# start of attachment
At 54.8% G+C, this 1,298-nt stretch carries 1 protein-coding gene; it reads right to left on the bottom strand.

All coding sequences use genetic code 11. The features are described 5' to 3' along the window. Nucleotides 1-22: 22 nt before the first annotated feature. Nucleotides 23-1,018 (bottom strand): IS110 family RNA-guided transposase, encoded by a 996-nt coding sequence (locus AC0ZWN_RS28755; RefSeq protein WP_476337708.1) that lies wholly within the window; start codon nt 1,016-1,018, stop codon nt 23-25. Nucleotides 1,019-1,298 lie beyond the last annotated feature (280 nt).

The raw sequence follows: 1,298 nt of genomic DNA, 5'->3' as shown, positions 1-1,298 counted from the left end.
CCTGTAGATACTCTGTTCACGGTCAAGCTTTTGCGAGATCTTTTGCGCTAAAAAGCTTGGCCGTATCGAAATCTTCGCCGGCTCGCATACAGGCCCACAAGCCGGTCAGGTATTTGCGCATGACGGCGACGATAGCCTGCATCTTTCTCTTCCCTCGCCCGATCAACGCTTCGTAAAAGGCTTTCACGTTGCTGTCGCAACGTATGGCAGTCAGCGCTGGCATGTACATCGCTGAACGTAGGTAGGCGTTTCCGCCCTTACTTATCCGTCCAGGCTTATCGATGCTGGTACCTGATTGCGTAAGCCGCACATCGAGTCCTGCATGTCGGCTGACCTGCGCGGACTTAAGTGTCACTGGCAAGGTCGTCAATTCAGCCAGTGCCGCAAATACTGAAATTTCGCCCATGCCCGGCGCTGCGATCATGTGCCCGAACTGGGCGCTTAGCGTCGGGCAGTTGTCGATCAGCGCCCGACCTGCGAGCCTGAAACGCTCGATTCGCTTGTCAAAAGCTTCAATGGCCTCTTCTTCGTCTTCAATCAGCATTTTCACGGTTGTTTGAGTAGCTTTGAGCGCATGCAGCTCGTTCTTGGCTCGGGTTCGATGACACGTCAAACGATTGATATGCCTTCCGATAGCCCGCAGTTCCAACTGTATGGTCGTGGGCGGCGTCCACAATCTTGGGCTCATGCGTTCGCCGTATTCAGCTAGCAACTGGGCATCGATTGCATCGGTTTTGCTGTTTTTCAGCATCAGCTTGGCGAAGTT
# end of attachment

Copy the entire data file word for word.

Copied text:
At 54.8% G+C, this 1,298-nt stretch carries 1 protein-coding gene; it reads right to left on the bottom strand.

All coding sequences use genetic code 11. The features are described 5' to 3' along the window. Nucleotides 1-22: 22 nt before the first annotated feature. Nucleotides 23-1,018 (bottom strand): IS110 family RNA-guided transposase, encoded by a 996-nt coding sequence (locus AC0ZWN_RS28755; RefSeq protein WP_476337708.1) that lies wholly within the window; start codon nt 1,016-1,018, stop codon nt 23-25. Nucleotides 1,019-1,298 lie beyond the last annotated feature (280 nt).

The raw sequence follows: 1,298 nt of genomic DNA, 5'->3' as shown, positions 1-1,298 counted from the left end.
CCTGTAGATACTCTGTTCACGGTCAAGCTTTTGCGAGATCTTTTGCGCTAAAAAGCTTGGCCGTATCGAAATCTTCGCCGGCTCGCATACAGGCCCACAAGCCGGTCAGGTATTTGCGCATGACGGCGACGATAGCCTGCATCTTTCTCTTCCCTCGCCCGATCAACGCTTCGTAAAAGGCTTTCACGTTGCTGTCGCAACGTATGGCAGTCAGCGCTGGCATGTACATCGCTGAACGTAGGTAGGCGTTTCCGCCCTTACTTATCCGTCCAGGCTTATCGATGCTGGTACCTGATTGCGTAAGCCGCACATCGAGTCCTGCATGTCGGCTGACCTGCGCGGACTTAAGTGTCACTGGCAAGGTCGTCAATTCAGCCAGTGCCGCAAATACTGAAATTTCGCCCATGCCCGGCGCTGCGATCATGTGCCCGAACTGGGCGCTTAGCGTCGGGCAGTTGTCGATCAGCGCCCGACCTGCGAGCCTGAAACGCTCGATTCGCTTGTCAAAAGCTTCAATGGCCTCTTCTTCGTCTTCAATCAGCATTTTCACGGTTGTTTGAGTAGCTTTGAGCGCATGCAGCTCGTTCTTGGCTCGGGTTCGATGACACGTCAAACGATTGATATGCCTTCCGATAGCCCGCAGTTCCAACTGTATGGTCGTGGGCGGCGTCCACAATCTTGGGCTCATGCGTTCGCCGTATTCAGCTAGCAACTGGGCATCGATTGCATCGGTTTTGCTGTTTTTCAGCATCAGCTTGGCGAAGTT